Making the medical grade

The Dubai Department of Health and Medical Services has implemented a Cisco-based wireless network service to help doctors provide faster response to patient needs.

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By  Simon Duddy Published  May 31, 2005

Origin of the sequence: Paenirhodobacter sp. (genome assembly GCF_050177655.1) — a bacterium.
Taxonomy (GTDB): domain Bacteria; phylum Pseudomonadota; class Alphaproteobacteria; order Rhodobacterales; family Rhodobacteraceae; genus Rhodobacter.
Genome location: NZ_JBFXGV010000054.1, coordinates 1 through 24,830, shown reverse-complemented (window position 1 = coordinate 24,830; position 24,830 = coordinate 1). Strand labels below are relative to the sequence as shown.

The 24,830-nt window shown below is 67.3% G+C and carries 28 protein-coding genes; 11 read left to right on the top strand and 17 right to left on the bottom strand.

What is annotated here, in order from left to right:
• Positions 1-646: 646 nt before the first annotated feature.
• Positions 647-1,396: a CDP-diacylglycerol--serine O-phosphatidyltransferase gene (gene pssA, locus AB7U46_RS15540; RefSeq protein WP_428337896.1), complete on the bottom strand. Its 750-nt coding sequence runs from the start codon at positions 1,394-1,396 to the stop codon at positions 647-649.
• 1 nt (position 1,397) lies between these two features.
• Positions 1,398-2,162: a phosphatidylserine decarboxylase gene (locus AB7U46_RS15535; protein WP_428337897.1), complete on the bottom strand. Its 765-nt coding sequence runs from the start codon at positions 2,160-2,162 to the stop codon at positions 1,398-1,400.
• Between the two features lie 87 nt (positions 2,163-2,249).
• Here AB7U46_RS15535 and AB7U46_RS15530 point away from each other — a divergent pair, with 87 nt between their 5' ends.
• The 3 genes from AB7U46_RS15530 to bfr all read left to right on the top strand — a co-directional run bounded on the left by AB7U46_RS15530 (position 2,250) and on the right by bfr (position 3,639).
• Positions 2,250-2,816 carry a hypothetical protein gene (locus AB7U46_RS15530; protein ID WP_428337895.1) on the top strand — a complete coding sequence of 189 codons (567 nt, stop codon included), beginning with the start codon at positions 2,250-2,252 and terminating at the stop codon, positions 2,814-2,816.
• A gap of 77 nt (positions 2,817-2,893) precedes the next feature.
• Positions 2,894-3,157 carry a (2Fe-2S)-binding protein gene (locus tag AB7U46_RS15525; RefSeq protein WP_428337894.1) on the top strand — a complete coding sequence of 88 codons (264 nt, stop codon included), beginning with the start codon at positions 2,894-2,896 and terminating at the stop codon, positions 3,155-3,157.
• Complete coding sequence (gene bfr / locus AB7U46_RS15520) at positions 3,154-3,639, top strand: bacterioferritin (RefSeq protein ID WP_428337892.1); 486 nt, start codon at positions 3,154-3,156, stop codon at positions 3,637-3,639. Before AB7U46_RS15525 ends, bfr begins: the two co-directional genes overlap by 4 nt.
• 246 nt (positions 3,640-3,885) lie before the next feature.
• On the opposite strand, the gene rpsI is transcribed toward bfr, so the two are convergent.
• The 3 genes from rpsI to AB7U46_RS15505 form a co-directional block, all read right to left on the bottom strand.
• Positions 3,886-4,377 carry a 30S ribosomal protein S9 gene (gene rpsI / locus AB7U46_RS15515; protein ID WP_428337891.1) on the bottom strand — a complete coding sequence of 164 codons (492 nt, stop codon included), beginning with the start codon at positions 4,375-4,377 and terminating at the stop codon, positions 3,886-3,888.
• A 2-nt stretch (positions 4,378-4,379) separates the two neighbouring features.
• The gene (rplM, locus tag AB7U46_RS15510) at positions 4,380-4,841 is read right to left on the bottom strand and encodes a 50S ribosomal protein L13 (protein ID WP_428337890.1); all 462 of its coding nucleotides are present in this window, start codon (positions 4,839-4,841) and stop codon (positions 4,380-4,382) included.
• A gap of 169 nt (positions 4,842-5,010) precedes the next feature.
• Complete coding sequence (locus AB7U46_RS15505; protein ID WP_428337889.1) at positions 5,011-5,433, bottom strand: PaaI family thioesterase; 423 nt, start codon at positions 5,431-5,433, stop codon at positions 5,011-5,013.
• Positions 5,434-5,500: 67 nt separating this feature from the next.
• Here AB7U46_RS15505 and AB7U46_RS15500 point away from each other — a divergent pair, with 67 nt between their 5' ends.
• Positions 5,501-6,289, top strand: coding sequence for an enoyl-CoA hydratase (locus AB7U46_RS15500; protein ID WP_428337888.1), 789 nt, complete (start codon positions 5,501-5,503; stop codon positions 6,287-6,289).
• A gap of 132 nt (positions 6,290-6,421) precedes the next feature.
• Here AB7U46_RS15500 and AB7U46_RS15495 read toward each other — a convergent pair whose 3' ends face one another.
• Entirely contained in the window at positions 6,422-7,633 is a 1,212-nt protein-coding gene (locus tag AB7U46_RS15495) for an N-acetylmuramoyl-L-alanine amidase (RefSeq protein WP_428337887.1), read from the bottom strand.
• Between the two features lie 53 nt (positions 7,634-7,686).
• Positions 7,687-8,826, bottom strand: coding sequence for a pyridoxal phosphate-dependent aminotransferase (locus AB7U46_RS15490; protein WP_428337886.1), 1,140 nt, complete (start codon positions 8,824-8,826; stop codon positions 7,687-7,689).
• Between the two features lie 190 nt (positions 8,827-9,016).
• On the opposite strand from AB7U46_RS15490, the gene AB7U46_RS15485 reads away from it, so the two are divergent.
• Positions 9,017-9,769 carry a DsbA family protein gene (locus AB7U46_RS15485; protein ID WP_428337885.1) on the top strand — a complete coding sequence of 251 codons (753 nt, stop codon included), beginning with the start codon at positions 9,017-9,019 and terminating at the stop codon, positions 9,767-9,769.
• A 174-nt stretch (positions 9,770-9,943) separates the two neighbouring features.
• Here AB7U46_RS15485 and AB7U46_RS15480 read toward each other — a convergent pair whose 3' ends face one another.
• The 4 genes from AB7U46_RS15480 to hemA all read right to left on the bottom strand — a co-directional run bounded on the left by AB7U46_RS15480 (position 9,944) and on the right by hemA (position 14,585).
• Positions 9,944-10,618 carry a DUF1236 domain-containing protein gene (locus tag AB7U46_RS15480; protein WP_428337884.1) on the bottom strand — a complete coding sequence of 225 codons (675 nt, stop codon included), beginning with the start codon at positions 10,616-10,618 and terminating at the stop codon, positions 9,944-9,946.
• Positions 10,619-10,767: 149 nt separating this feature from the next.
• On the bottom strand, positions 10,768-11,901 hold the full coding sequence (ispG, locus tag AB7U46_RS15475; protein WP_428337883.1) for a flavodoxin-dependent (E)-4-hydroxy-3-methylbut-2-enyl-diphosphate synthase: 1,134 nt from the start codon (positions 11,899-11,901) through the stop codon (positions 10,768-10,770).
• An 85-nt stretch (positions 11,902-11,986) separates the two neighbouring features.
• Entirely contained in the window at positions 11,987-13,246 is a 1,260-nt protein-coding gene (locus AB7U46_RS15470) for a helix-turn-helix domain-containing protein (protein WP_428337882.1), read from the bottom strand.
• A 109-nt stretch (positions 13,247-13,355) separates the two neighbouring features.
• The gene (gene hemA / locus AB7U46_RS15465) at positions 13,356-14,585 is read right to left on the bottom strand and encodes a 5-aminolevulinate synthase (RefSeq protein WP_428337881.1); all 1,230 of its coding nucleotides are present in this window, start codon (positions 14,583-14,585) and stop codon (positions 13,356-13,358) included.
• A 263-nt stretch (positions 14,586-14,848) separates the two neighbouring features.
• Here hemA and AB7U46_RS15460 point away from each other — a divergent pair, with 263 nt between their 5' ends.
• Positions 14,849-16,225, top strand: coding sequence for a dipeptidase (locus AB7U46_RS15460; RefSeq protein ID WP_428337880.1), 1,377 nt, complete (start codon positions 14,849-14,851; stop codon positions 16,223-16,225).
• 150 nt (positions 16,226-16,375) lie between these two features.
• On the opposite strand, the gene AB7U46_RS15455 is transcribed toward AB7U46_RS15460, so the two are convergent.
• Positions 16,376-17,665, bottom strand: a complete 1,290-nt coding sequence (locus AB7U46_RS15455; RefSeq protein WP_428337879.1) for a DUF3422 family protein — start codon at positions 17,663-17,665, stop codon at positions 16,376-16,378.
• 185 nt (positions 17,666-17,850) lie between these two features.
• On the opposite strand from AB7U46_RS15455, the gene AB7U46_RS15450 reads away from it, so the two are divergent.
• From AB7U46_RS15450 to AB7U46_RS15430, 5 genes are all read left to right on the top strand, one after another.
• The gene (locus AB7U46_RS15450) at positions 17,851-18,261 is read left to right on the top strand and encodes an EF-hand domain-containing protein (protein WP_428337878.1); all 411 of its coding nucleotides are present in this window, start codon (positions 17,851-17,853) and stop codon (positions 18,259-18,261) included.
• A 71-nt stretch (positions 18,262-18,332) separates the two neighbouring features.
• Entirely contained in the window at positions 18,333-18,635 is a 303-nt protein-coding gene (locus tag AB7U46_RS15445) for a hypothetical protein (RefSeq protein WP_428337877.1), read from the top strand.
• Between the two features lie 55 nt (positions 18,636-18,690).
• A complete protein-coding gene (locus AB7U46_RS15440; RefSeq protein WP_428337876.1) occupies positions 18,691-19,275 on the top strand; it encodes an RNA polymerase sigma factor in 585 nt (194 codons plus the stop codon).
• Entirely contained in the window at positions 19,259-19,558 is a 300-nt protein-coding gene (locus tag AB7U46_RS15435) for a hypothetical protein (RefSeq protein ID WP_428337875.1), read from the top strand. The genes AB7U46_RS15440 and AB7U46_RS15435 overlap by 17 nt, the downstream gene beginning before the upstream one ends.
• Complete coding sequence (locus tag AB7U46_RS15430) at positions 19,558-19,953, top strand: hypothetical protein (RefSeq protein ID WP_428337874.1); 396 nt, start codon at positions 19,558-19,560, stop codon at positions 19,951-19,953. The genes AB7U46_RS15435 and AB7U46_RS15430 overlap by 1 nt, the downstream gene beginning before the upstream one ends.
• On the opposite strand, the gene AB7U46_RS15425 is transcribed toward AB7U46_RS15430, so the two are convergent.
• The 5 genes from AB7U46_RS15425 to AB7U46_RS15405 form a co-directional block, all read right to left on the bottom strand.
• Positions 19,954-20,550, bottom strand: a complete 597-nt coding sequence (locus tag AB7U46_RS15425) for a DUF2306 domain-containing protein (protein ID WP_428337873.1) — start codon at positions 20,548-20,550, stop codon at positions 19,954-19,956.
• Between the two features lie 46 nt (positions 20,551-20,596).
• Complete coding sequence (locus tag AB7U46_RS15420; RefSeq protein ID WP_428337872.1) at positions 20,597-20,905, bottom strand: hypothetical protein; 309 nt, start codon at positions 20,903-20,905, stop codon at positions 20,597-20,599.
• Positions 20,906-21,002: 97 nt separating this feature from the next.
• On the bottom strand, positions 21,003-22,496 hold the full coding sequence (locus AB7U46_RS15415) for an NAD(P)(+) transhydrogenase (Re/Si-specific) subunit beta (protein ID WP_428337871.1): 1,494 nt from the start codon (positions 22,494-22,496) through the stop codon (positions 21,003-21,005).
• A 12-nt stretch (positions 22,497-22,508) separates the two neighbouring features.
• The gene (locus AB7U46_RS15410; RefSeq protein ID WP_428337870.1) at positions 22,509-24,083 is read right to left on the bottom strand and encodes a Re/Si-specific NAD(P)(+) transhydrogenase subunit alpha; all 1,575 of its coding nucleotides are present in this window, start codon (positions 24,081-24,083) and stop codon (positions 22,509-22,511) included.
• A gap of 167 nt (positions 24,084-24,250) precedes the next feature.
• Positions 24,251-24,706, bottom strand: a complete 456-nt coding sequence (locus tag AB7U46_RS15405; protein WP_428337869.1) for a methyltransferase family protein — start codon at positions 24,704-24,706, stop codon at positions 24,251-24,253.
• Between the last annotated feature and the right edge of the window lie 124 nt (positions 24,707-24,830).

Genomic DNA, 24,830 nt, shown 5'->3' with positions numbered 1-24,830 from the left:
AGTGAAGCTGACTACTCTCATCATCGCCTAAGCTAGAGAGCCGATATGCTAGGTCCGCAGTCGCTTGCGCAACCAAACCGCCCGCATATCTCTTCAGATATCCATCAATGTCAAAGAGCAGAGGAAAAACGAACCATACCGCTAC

|~|needle_m.jpg|~||~|The Dubai Department of Health and Medical Services (DOHMS) has implemented a Cisco-based wireless network service to help doctors provide faster response to patient needs. The network was implemented at the Dubai, Rashid and Al Wasl hospitals between January and April this year, with 14,500 inpatients so far served by the technology. The wireless network allows doctors to more quickly use the physician order entry (POE) system, which they use to submit requests for radiology, x-ray and lab services. The system also allows doctors to wirelessly access patient records as they do their rounds. “The network saves money as it cuts the time and manpower needed to relay requests from the patient’s bedside to specialist units such as x-ray,” says Sina AbdulAziz Khoory, IT director at the DOHMS. “As well as streamlining processes, there is no manual input of data after the doctor has made the request, so there is less chance of mistakes. The faster and more accurate response has also improved our clinical performance,” he adds. The wireless network was built on top of the hospitals’ existing Cisco-based networks and involved the installation of 160 wireless access points, 21 Catalyst switches and used CiscoWorks Wireless LAN Solution Engine and Cisco Secure Access Control Servers 3.2 to take care of management and security. The installation was carried out by Emirates Computers and uses Dell notebooks throughout The hospitals have deployed carts to allow doctors to wheel the notebooks around wards by doctors. The hospital explored the use of more mobile devices such as tablet PCs and PDAs but ruled them out due to security considerations and after consultation with staff. “We showed tablet PCs, PDAs and the notebook on a cart to doctors and they selected the cart. We felt it was important to leave the selection of interface to the physicians, as they would take ownership of it, not the IT department,” says Khoory. The hospital says the carts prove more convenient and practical for doctors as they provide space for papers and tools and an extra battery. The cart is also hard wearing, coming with a shield for the screen and a protective flap for the keyboard. Furthermore, the cart is built to be easy to use by doctors when both standing and sitting, while leaving their hands free to tend to their patients. The hospital says the physicians have quickly adapted to the new system, as it involves familiar equipment at the interface end, with the innovation housed on the back-end. In terms of security, the hospital uses authentication technology to ensure that only authorised staff can access notebooks, with no other external party able to join the network. The hospital also uses encryption to protect data and took its lead from pioneering healthcare institutions in the USA during the implementation. For example, DOHMS sought advice on which devices to allow access to the network and on the basis of this concluded that PDAs did not support the required level of security to be safely accommodated on the network. The hospital is currently planning the second stage of the implementation, which will extend the system to other areas of the hospital, such as outpatient wards and help nurses deal with patients as they arrive. “We planned and installed our network in 1999 and took into consideration data and bandwidth requirement for seven years and we have not had to upgrade since then,” says Khoory. “We have a strong and long-standing partnership with Cisco and planned our original network very well, but we are always monitoring bandwidth and storage requirements and we will look to expand as needs develop,” he adds. The deal comes under Cisco’s Medical Grade Network banner, which is a marketing term used to denote the services and solutions the vendor provides for the healthcare vertical. Cisco has also recently announced that it has deployed its Medical Grade Network solutions at Al Salam International Hospital in Kuwait.||**||

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